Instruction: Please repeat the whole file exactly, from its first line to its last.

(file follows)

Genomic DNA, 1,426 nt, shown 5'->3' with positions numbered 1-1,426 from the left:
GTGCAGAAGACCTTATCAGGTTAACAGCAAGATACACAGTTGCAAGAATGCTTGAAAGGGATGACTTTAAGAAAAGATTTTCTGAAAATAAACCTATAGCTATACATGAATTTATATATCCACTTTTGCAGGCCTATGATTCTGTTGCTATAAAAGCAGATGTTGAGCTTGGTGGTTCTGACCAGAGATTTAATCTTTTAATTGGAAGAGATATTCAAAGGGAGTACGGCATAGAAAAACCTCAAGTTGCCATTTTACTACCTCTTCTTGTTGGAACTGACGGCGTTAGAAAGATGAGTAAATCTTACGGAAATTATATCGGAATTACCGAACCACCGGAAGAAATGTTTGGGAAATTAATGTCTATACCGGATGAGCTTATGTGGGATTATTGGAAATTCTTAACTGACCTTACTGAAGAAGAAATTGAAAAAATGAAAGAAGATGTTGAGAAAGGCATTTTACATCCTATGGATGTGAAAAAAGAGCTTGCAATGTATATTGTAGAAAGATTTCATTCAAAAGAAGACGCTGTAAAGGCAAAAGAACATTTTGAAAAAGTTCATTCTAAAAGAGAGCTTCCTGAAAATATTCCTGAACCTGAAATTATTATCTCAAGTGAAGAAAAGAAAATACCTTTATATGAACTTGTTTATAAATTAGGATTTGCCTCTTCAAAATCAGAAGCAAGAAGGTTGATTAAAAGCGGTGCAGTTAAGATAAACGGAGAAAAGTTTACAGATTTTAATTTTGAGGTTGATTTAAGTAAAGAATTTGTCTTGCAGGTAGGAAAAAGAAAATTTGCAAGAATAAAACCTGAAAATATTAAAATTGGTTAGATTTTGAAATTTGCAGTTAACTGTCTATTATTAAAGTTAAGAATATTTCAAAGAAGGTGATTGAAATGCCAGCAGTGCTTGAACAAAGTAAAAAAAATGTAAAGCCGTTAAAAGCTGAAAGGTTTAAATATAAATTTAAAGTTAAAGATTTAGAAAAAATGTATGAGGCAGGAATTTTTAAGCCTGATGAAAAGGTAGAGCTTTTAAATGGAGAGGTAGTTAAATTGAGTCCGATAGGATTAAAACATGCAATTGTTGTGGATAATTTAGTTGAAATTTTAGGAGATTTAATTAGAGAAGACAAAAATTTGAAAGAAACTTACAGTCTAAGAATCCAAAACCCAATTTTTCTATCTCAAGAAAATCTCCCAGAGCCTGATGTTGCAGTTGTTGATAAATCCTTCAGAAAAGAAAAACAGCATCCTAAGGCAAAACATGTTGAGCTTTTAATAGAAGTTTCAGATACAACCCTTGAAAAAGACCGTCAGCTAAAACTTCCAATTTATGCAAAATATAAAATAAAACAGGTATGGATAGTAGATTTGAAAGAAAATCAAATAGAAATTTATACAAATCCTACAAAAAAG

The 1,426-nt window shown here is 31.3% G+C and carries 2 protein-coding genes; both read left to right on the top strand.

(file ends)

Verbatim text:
Genomic DNA, 1,426 nt, shown 5'->3' with positions numbered 1-1,426 from the left:
GTGCAGAAGACCTTATCAGGTTAACAGCAAGATACACAGTTGCAAGAATGCTTGAAAGGGATGACTTTAAGAAAAGATTTTCTGAAAATAAACCTATAGCTATACATGAATTTATATATCCACTTTTGCAGGCCTATGATTCTGTTGCTATAAAAGCAGATGTTGAGCTTGGTGGTTCTGACCAGAGATTTAATCTTTTAATTGGAAGAGATATTCAAAGGGAGTACGGCATAGAAAAACCTCAAGTTGCCATTTTACTACCTCTTCTTGTTGGAACTGACGGCGTTAGAAAGATGAGTAAATCTTACGGAAATTATATCGGAATTACCGAACCACCGGAAGAAATGTTTGGGAAATTAATGTCTATACCGGATGAGCTTATGTGGGATTATTGGAAATTCTTAACTGACCTTACTGAAGAAGAAATTGAAAAAATGAAAGAAGATGTTGAGAAAGGCATTTTACATCCTATGGATGTGAAAAAAGAGCTTGCAATGTATATTGTAGAAAGATTTCATTCAAAAGAAGACGCTGTAAAGGCAAAAGAACATTTTGAAAAAGTTCATTCTAAAAGAGAGCTTCCTGAAAATATTCCTGAACCTGAAATTATTATCTCAAGTGAAGAAAAGAAAATACCTTTATATGAACTTGTTTATAAATTAGGATTTGCCTCTTCAAAATCAGAAGCAAGAAGGTTGATTAAAAGCGGTGCAGTTAAGATAAACGGAGAAAAGTTTACAGATTTTAATTTTGAGGTTGATTTAAGTAAAGAATTTGTCTTGCAGGTAGGAAAAAGAAAATTTGCAAGAATAAAACCTGAAAATATTAAAATTGGTTAGATTTTGAAATTTGCAGTTAACTGTCTATTATTAAAGTTAAGAATATTTCAAAGAAGGTGATTGAAATGCCAGCAGTGCTTGAACAAAGTAAAAAAAATGTAAAGCCGTTAAAAGCTGAAAGGTTTAAATATAAATTTAAAGTTAAAGATTTAGAAAAAATGTATGAGGCAGGAATTTTTAAGCCTGATGAAAAGGTAGAGCTTTTAAATGGAGAGGTAGTTAAATTGAGTCCGATAGGATTAAAACATGCAATTGTTGTGGATAATTTAGTTGAAATTTTAGGAGATTTAATTAGAGAAGACAAAAATTTGAAAGAAACTTACAGTCTAAGAATCCAAAACCCAATTTTTCTATCTCAAGAAAATCTCCCAGAGCCTGATGTTGCAGTTGTTGATAAATCCTTCAGAAAAGAAAAACAGCATCCTAAGGCAAAACATGTTGAGCTTTTAATAGAAGTTTCAGATACAACCCTTGAAAAAGACCGTCAGCTAAAACTTCCAATTTATGCAAAATATAAAATAAAACAGGTATGGATAGTAGATTTGAAAGAAAATCAAATAGAAATTTATACAAATCCTACAAAAAAG

The 1,426-nt window shown here is 31.3% G+C and carries 2 protein-coding genes; both read left to right on the top strand.